Issue of February 5, 2001
Ok, ok, ok, all right, already. Mea culpa. I am a little late in updating these pages this month. I'm sure I had a good reason. It'll come to me in a moment.
Oh yeah, it was the U.S. election. Well, at least I'll have a good example of deus ex machina next time the question pops up.
Elsewhere in the news, if anyone has attempted to buy The Word Detective book at amazon.com and been told that it would be shipped "in 3 to 5 weeks," please buy it somewhere else. The book has never been out of stock at the publisher. I suspect that amazon is so strapped for cash that they are devoting their resources to selling their top 100 (or 50, or 10) books and are letting the rest of their list rot. In business jargon this kind of behavior is called "circling the drain."
In any case, we here at Word Detective World Headquarters have plenty of books on hand and ready to ship at a moment's notice, so don't be shy.
And now, if someone will kindly put that chimpanzee back in his cage, we'll get on with the show...
Dear Word Detective: The famous motto "The Buck Stops Here," used by U.S. President Truman, must have come from somewhere. So what are the origins of this intriguing expression? Incidentally, as a software engineer, I put a sign on my office door with the text "The Bug Stops Here." -- Mathijs Panhuijsen, Arnhem, The Netherlands.
Ah yes, but the bugs are produced by your colleagues in the software engineering field in the first place, are they not? My barber, for instance, is guilty of many things (one of which I am wearing as I write), but he has yet to cause my computer to crash. And speaking of mottoes, I am particularly intrigued by the venerable and only partly apocryphal Microsoft slogan, "It's not a bug, it's a feature." I shudder to think what my barber could do with that one.
"The Buck Stops Here" was indeed the motto adopted by President Harry S Truman, who placed a prominent sign to that effect on his Oval Office desk in 1949. In so doing, Truman was announcing that while those beneath him could (and often did) duck and weave to avoid taking the heat for decisions, he intended to accept the ultimate responsibility for the actions of his administration. The "buck" Truman was talking about is found in the phrase "to pass the buck," meaning to shift responsibility to another person, especially one higher in the organizational chain of command. If you've ever encountered a clerk who told you to take your complaint to his or her supervisor, you've seen "passing the buck" in action.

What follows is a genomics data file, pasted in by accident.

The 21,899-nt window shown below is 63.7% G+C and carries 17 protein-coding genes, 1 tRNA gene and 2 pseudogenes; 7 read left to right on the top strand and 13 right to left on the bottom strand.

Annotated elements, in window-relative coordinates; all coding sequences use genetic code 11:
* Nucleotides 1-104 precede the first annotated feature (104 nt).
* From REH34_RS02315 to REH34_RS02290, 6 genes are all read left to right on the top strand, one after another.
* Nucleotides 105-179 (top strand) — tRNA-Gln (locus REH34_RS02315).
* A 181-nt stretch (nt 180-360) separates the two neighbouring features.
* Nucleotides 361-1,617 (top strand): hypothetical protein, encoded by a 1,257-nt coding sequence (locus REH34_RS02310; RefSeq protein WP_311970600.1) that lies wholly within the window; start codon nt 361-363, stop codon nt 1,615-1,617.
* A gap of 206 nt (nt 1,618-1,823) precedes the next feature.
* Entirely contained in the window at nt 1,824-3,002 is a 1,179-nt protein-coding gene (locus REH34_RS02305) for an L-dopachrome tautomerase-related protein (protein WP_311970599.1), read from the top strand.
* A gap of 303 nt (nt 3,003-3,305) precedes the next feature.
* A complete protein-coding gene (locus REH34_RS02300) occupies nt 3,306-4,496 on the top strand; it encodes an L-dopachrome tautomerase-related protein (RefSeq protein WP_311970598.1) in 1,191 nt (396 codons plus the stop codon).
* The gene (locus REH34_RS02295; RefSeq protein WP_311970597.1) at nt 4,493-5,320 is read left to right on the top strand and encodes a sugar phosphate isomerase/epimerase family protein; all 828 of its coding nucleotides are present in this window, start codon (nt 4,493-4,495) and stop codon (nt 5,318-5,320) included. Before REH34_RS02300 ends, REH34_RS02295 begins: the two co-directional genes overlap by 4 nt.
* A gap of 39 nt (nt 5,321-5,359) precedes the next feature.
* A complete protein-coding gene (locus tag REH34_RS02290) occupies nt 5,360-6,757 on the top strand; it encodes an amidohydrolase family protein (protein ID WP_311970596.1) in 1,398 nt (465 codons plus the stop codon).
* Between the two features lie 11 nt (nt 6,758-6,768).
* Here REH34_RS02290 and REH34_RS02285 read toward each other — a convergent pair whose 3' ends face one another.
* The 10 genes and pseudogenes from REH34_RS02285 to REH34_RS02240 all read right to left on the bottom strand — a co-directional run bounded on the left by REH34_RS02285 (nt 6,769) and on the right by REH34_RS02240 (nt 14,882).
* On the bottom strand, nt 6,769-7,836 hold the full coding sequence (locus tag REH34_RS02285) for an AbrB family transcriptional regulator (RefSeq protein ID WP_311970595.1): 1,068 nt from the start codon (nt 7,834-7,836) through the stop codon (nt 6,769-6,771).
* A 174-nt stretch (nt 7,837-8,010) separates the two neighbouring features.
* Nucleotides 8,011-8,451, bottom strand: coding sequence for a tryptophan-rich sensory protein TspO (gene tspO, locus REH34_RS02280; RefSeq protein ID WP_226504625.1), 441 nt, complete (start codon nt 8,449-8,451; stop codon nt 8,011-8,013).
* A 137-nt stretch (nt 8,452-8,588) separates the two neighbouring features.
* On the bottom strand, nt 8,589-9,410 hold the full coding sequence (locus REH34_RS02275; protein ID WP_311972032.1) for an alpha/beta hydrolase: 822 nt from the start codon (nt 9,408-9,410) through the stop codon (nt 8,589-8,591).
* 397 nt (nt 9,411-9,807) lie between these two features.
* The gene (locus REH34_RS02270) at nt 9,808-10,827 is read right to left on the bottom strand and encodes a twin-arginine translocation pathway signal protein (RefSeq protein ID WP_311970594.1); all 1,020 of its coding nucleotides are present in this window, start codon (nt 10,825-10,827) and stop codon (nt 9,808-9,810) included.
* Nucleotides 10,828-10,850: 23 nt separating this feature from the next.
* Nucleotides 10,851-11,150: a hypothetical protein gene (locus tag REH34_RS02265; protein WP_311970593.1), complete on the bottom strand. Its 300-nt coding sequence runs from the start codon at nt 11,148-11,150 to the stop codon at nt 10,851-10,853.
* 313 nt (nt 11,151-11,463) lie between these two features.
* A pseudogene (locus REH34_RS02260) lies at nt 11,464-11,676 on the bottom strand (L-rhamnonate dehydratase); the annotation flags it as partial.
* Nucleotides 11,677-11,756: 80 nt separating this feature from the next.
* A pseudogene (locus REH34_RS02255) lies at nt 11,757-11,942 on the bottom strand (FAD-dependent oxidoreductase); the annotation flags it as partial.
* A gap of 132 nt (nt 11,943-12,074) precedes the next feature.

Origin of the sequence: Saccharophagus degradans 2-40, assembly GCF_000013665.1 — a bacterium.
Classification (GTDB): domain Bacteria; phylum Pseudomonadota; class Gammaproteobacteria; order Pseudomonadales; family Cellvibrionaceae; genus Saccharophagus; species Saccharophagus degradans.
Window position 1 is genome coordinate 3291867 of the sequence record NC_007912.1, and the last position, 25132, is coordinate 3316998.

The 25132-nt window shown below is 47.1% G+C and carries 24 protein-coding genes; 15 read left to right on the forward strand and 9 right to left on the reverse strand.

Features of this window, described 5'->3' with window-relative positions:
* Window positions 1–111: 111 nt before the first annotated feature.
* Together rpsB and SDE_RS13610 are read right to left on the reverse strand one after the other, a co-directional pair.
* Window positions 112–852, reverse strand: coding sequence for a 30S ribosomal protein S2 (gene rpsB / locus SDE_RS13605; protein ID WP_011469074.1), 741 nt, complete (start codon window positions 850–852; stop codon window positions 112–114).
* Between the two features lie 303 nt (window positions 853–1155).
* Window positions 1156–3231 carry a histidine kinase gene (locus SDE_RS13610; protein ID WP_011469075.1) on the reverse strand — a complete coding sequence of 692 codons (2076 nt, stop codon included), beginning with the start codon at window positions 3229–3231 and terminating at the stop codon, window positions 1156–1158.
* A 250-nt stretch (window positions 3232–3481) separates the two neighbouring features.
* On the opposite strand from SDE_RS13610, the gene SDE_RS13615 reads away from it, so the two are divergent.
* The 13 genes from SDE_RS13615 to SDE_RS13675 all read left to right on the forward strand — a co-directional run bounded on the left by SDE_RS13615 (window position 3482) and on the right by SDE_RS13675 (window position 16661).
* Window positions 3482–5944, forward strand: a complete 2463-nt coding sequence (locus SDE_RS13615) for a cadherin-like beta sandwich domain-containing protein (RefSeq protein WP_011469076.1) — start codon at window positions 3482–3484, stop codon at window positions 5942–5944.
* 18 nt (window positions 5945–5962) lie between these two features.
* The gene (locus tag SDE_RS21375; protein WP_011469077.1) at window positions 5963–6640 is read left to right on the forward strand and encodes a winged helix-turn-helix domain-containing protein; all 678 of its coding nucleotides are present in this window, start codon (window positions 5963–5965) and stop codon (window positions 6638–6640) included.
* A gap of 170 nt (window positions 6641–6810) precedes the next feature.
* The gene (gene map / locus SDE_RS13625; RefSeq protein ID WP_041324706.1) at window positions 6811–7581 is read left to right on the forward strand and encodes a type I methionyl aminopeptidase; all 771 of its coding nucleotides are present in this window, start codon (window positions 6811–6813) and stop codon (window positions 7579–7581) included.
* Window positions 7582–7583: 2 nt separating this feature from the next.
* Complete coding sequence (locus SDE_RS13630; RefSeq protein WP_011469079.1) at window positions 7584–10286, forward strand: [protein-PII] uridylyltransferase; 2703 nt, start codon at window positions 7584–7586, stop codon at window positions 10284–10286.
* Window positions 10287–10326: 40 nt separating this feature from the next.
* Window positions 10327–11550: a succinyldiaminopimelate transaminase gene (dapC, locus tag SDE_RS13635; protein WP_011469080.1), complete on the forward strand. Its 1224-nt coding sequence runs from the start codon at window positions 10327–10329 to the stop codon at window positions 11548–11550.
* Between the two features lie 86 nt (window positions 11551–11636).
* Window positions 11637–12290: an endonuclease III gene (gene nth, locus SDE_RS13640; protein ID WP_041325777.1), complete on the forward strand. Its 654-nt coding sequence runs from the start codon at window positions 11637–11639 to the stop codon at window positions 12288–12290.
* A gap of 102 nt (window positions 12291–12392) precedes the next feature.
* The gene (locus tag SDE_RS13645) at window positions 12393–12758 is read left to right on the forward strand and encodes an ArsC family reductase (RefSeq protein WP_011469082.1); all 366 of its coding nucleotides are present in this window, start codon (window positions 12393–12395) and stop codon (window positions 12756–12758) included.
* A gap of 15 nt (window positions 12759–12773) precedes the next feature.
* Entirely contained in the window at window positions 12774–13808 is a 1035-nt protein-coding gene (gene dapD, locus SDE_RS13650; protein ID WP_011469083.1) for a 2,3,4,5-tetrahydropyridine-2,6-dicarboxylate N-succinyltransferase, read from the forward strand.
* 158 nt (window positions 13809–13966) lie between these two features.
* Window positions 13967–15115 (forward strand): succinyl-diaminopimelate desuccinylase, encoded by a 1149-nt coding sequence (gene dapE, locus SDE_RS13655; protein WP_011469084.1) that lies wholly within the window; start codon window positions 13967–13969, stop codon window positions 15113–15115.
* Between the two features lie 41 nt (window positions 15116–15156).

"Passing the buck" comes from the game of poker, where the "buck" is an object placed on the table in front of each player as he or she takes a turn as dealer. The exact origin of the term "buck" for this object is not certain, but it is said that the bucks used in the 19th century poker games were often pieces of buckshot or, alternatively, pocket knives with handles made of buckhorn. When the responsibility for dealing shifted to the next player, the "buck" was passed to that person. "Pass the buck" first appeared in poker jargon around 1865, and was being used in the figurative "talk to my boss" sense by 1900.
Note: This column ran in newspapers (and was received by subscribers) in mid-December.
Hey kids, what time is it? That's right, it's holiday gift-buying time! Please don't grit your teeth like that, Bobby. You'll bend your braces. Anyway, every year at this time we here at Word Detective World Headquarters gather round a roaring bonfire of vintage credit-card bills and assemble a helpful list of books that any word lover would be thrilled to find in his or her stocking, especially if he or she has very large feet.
First up (because this is, after all, my column) is my very own new book, cleverly entitled "The Word Detective," a collection of 150 of these columns just published in hardback by Algonquin Books of Chapel Hill for a paltry $17.95. Packed with 288 pages of pulse-pounding etymology and topped with a healthy dollop of weirdness, "The Word Detective" is available right here, as well as at finer bookstores, gas stations and veterinary clinics everywhere.